After this incident, they continued in their trade, at one point killing the daughter of their second victim. At one point Burke brought back an old woman and her grand-child. After dispatching the old woman, Burke took the boy, a deaf-mute, and murdered him, breaking the boy's spine over his knee. Difficulties between the two began to arise. After Hare carried out a transaction with Knox in Burke's absence, the pair had a ferocious argument, resulting in Burke and MacDougal leaving the house in Tanners Close, moving to a house near the west-port. Their separate accommodation helped to repair their friendship however, and soon they were back to killing. The next victim was Helen's cousin Anne MacDougal, who lived in Falkirk. Burke and Hare invited her over to stay with them, before killing her in their usual way. Both Helen MacDougal and Margaret Laird were aware that the killing was taking place and are known to have encouraged it. One of their final victims was known locally as 'Daft Jamie', a friendly and well-known man thought of as 'simple' and as a result often the butt of jokes by local children. He was dispatched in the usual manner, but was recognised on the operating table, and people noticed his absence on the streets. He was reported to the police as missing.

One night Burke brought home a woman called Mrs. Docherty. She was plied with drinks as was their usual procedure, however this time there were others in the boarding house. When they left to get more alcohol, Burke and Hare seized their chance and killed Mrs. Docherty. When the others returned, they inquired as to the whereabouts of Docherty. He apparently came across as paranoid and insisted that nobody went near the bed. Needless to say, at the first opportunity, somebody looked under the bed, where they found the body of Mrs. Docherty, covered in straw. Despite the bribes offered by Burke to keep the body a secret, the police were summoned, and Burke, Hare, Laird and MacDougal were all swiftly arrested. Hare and Laird turned Kings Witness, meaning that they were allowed to go free provided that they appear as witnesses at the trial of both Burke and MacDougal. This they did, before leaving to go to London, where it is said that Hare died a blind beggar after being pushed into a lime pit by a gang of Scots who recognised him. Laird was never heard of again. MacDougal was released after the jury returned a verdict of 'not guilty'. William Burke was found guilty of 16 charges of murder and sentenced to hang. This done, his body was stripped of its flesh, which was sold to the spectators. His skeleton is still on display in the Black Museum in the medical libraries in Edinburgh, along with a diary made from his flesh. A wallet made from his skin was reputably sold in England for over 2000 to a private collector. It should be noted that John Knox was never brought to trial.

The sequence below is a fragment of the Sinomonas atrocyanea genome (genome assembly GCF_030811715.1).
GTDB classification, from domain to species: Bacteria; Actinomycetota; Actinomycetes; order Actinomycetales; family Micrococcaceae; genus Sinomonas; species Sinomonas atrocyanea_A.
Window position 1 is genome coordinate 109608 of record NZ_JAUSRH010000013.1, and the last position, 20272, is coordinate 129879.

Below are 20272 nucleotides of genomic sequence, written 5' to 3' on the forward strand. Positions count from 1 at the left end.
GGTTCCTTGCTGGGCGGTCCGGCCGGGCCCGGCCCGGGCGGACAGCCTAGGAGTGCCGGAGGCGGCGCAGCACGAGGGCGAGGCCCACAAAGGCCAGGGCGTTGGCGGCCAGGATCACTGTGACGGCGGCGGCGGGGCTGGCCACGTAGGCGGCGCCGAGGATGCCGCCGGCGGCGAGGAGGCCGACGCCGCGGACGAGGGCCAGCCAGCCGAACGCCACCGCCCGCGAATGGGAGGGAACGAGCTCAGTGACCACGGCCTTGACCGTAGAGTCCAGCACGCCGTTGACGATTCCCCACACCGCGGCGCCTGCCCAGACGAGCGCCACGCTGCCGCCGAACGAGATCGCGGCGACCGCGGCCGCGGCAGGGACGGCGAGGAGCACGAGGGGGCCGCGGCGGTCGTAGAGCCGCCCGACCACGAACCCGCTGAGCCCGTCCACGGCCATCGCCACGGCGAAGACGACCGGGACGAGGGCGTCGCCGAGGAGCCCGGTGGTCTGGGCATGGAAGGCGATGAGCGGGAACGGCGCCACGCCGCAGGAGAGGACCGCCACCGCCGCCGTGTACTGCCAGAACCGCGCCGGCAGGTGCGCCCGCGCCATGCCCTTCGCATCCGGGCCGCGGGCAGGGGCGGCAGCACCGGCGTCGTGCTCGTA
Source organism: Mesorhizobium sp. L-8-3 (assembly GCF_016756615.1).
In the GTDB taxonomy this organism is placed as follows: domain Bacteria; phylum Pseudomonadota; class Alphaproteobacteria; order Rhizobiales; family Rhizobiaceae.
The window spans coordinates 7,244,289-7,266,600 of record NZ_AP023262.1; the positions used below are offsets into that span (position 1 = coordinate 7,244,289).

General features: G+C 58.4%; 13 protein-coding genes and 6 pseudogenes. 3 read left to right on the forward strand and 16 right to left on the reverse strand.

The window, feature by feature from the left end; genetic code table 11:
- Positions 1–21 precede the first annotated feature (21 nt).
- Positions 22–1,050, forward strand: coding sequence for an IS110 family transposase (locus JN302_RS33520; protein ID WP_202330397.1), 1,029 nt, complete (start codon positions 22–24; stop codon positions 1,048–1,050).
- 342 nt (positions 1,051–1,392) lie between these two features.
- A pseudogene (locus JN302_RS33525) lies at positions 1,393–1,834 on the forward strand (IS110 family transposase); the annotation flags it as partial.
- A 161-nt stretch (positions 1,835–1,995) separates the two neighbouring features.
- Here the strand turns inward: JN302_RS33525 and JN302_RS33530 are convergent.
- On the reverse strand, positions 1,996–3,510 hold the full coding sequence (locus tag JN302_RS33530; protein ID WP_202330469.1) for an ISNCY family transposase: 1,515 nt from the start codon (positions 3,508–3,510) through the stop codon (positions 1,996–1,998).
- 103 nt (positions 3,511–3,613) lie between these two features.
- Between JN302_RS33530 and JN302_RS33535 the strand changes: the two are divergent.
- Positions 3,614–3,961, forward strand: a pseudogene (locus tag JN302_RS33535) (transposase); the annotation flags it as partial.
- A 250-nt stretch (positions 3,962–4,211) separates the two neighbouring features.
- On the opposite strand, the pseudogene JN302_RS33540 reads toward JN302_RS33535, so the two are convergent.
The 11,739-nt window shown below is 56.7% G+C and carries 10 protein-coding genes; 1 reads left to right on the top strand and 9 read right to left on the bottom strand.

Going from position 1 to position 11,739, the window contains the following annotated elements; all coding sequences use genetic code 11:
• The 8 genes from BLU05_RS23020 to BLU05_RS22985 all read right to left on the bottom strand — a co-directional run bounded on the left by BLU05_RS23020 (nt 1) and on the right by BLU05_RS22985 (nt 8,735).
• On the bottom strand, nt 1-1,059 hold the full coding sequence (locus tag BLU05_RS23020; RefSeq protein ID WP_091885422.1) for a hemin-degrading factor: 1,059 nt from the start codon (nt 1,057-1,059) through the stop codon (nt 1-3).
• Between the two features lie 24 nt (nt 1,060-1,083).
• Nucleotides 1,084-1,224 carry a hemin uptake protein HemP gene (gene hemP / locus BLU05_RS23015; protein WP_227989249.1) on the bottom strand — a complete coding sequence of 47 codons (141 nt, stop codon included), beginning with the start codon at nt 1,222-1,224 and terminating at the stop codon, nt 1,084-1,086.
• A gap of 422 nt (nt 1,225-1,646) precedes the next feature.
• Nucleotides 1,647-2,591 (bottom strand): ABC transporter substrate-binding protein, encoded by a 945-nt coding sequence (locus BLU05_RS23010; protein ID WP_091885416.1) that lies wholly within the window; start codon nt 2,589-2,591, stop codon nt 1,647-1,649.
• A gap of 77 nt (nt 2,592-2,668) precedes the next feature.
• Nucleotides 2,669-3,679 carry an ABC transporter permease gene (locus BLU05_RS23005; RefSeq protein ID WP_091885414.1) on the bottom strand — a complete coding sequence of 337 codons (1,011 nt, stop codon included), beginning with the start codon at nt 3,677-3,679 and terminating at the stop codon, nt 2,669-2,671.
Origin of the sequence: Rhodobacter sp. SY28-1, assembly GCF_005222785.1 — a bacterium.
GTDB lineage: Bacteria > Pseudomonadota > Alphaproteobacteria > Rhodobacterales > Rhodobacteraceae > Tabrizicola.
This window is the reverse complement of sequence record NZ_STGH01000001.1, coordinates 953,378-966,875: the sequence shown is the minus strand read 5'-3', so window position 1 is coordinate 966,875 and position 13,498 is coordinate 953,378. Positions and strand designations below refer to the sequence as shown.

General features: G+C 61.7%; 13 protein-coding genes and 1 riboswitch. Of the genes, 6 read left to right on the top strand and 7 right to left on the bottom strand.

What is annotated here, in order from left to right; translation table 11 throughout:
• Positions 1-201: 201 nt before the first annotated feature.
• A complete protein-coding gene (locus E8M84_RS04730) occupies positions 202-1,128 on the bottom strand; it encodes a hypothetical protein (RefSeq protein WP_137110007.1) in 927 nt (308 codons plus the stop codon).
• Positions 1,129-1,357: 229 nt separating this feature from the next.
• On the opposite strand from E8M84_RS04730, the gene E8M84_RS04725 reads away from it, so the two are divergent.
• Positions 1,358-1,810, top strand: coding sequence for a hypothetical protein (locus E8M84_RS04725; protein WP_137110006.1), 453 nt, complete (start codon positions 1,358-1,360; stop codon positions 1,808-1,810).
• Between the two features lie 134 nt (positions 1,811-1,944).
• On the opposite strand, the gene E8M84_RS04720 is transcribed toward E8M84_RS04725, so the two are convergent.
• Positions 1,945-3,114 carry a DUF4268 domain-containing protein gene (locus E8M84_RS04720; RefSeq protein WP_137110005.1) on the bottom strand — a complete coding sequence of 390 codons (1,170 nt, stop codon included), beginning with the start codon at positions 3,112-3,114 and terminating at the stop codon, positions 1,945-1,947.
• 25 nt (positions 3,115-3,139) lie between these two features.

law shop

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Re: The more things change the more they are the same
« Reply #93 on: July 04, 2007, 11:31:10 PM »

Just to be sure I'm getting this right - he used the syringe with no needle to inject Bobby's vagina with the cocaine dissolved in water in such a quantity that it would kill her? But then why did he have to smother her with the pillow, she would die by herself..